7. #47

    Default

    with a gps you have 8 hours more or less until the batteries run out, with a compass you have until the food runs out or you figure out what is edible and keep going

  8. #48
    Registered User
    Join Date
    04-28-2004
    Location
    New Brunswick
    Age
    57
    Posts
    11,116

    Default

    I would like to get a wind up watch.

  9. #49

    Default

    Quote Originally Posted by Tin Man View Post
    with a gps you have 8 hours more or less until the batteries run out, with a compass you have until the food runs out or you figure out what is edible and keep going

    Excellent point.

  10. #50

    Default

    Quote Originally Posted by Haiku View Post
    A map and compass are fairly useless in a forest - or a "green tunnel," if you will. You need to be able to see landmarks in order to orient the map. Sure, you can tell which direction you're going, but not where you are on the map. I attempted to use just a map and compass when I hiked the CDT, and got a GPS at the first outfitter in Colorado (I hiked north). I know how to use a map and compass, but they just aren't that useful unless you have good sight lines (ironically, just the map and compass would have been more useful in Colorado and Wyoming because of the incredible sight lines).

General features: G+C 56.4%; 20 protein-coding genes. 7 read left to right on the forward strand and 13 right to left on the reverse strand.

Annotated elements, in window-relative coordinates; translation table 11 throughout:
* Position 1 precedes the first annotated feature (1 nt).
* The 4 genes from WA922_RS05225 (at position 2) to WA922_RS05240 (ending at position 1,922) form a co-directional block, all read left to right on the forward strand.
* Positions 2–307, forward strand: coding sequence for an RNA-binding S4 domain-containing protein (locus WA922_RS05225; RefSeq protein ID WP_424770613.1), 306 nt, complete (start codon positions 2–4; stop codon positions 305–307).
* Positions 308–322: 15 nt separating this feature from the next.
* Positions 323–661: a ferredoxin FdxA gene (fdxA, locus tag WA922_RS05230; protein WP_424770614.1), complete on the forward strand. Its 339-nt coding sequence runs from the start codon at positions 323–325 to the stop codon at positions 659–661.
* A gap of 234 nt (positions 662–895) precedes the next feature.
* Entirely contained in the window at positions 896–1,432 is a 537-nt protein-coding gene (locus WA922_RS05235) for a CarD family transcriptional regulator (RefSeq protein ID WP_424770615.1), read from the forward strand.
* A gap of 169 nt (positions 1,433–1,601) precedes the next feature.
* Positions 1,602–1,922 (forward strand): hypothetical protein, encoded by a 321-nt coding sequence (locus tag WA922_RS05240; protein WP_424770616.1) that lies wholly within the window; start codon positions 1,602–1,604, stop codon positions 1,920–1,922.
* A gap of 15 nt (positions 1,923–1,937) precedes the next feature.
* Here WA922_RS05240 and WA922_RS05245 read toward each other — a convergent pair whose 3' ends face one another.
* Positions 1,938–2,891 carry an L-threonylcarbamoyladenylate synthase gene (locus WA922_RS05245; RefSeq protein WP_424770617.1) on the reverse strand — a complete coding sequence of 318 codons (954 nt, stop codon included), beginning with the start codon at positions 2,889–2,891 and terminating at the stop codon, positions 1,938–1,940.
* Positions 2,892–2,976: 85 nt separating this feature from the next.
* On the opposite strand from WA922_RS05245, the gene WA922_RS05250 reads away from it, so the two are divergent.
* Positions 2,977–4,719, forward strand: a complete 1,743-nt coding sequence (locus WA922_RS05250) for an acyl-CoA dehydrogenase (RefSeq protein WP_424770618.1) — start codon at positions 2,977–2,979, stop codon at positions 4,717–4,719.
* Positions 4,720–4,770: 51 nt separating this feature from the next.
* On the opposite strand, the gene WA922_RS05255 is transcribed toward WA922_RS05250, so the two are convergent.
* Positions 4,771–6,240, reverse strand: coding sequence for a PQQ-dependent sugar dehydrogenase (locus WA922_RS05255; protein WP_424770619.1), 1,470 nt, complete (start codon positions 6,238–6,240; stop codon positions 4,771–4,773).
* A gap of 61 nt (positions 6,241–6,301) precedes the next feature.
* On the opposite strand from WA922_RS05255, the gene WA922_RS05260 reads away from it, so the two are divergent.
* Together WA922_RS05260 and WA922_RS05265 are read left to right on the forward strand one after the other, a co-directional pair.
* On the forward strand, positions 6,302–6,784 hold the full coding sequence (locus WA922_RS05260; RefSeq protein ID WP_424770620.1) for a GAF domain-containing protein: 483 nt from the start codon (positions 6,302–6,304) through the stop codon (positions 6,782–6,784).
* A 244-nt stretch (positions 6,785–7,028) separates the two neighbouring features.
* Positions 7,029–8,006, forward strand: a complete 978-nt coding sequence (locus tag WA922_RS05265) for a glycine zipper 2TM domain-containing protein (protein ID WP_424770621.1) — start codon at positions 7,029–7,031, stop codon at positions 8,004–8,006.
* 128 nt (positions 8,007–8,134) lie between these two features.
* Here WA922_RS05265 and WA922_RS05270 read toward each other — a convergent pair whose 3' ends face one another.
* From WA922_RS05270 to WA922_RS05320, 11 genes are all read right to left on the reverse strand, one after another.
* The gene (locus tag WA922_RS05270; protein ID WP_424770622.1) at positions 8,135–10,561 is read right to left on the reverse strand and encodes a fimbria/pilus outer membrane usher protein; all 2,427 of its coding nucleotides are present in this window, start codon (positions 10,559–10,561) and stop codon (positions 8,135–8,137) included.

Haiku.
    Once you get beyond the Texaco maps, topographic features- things like streams, gullys, hills are pretty good land marks.
    You find your self in creek bed oriented from NW to SE, it's not to hard to find on a map, not a pinpoint fix but a start.
    You can be completely under the canopy and still know you are knee deep in a fast moving stream. You might want to rethink your confidence in map and compass skills.